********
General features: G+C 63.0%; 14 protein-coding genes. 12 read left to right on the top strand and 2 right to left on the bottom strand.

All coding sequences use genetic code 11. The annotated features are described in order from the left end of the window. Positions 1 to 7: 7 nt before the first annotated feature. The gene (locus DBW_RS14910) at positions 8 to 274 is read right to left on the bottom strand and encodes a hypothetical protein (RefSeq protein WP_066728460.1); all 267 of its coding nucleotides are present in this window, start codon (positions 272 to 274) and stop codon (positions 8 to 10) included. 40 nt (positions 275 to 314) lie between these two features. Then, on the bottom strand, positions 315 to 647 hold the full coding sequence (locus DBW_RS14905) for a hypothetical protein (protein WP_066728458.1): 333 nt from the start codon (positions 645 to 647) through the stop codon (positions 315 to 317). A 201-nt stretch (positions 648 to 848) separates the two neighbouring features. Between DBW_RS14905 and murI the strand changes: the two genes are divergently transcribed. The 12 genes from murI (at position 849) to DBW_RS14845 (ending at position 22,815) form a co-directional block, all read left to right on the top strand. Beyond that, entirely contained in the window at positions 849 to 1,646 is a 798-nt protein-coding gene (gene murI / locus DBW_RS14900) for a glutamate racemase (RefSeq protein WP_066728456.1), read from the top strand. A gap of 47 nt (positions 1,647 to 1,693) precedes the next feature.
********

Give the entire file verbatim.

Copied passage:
General features: G+C 63.0%; 14 protein-coding genes. 12 read left to right on the top strand and 2 right to left on the bottom strand.

All coding sequences use genetic code 11. The annotated features are described in order from the left end of the window. Positions 1 to 7: 7 nt before the first annotated feature. The gene (locus DBW_RS14910) at positions 8 to 274 is read right to left on the bottom strand and encodes a hypothetical protein (RefSeq protein WP_066728460.1); all 267 of its coding nucleotides are present in this window, start codon (positions 272 to 274) and stop codon (positions 8 to 10) included. 40 nt (positions 275 to 314) lie between these two features. Then, on the bottom strand, positions 315 to 647 hold the full coding sequence (locus DBW_RS14905) for a hypothetical protein (protein WP_066728458.1): 333 nt from the start codon (positions 645 to 647) through the stop codon (positions 315 to 317). A 201-nt stretch (positions 648 to 848) separates the two neighbouring features. Between DBW_RS14905 and murI the strand changes: the two genes are divergently transcribed. The 12 genes from murI (at position 849) to DBW_RS14845 (ending at position 22,815) form a co-directional block, all read left to right on the top strand. Beyond that, entirely contained in the window at positions 849 to 1,646 is a 798-nt protein-coding gene (gene murI / locus DBW_RS14900) for a glutamate racemase (RefSeq protein WP_066728456.1), read from the top strand. A gap of 47 nt (positions 1,647 to 1,693) precedes the next feature.